Welcome to part 2 of our “design process” blog, giving you an inside look at how we design here at IPPINKA. Last week, we showed you the beginnings of our wall hook design. After researching, brainstorming, and sketching, we found a direction for our design – a versatile hook that works for everyday commuters, who are also design-loving individuals. Now let’s get into the stage we like to call the decision-making phase. This phase is where we move from design iterations, to decisions about materials, and prototypes to refine our concept. Through this whole process we’re always thinking about our core design values: functionality, minimalism, and quality.
Iteration is repeating a process many times to generate an outcome. We design by iterating – we sketch and model quickly to test ideas and refine them. It helps us explore using, shapes, and components of a design without getting too attached to one idea. We’ve iterated our design focusing on three aspects. First, the overall aesthetics and form of the hook. Second, the different components it may have. And third, how to hold a decent amount of weight while keeping a minimal aesthetic. We all know that a bike up against the wall isn’t going to hold with just a piece of gum! Through our iterations, we identified three possible needs for the design: it needs to connect to wall, hold a heavy object like a bike, and do a little something extra – otherwise it’s just a bike hook. We started to think of these needs as three different components. But, would all of these components be made of the same material?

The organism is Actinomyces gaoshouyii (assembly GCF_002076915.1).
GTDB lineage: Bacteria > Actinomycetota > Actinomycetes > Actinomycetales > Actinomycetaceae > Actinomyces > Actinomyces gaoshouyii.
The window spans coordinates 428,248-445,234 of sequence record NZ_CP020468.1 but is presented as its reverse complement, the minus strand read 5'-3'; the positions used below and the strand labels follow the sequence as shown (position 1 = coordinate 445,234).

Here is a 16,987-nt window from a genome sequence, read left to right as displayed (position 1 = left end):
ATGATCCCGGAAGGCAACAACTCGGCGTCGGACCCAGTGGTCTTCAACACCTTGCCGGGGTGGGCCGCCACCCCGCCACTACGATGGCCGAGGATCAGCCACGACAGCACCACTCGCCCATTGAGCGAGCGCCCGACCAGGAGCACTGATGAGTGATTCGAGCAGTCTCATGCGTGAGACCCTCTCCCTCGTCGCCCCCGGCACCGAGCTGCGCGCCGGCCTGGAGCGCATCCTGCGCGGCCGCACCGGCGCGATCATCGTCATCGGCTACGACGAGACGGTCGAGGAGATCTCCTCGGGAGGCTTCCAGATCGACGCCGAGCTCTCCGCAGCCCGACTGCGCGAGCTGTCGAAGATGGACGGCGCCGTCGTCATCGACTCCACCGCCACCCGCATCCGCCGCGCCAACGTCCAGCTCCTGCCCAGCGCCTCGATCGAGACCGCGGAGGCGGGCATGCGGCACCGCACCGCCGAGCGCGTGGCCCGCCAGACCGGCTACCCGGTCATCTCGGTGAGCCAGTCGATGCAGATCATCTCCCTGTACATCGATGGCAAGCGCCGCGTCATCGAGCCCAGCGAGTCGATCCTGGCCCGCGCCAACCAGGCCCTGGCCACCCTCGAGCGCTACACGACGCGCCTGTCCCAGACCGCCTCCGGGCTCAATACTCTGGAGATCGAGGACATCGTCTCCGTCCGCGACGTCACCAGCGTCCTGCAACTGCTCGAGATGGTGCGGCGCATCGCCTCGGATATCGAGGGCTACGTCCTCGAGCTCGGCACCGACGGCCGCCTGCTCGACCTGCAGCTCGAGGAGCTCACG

As much as we love a minimal design, we thought that different components of the hook suggest different materials. We started to explore a combination of different materials to contrast one another, giving our product a certain allure. Looking at (and touching!) different material samples inspired our creative thinking. One thought we kept returning to was using different material properties for each part of the hook – soft materials (leather, neoprene, felt) for cushioning, and sturdy materials (wood, metal, cork) for the structure. But since we were committed to our iterative process, we didn’t want to get too committed to materials just yet, so we jumped to the next step in our phase: prototyping.
We explored the aesthetic aspects of our product by creating rough versions of look-alike prototypes. Let’s pause for a second and explain that. For us, a look-alike prototype represents the form, the look and the proportions of what you would be currently creating. It’s not a functional prototype since it’s built with thin materials like paper, cardboard, foam core. Whatever we can get our hands on! Not only does it help us understand the construction of the product, but it also identifies the key features of the hook, and its aesthetic. This versatile wall hook would have three different components, each essential to the design and each fulfilling a different role. And aesthetically we could use three different materials to create contrast between the parts. As we design, we’re always reminding ourselves to follow the path of minimalism with simple geometry and simple lines. As Dieter Rams would say, back to purity, back to simplicity.
Read about our process of speaking to makers in next week’s post.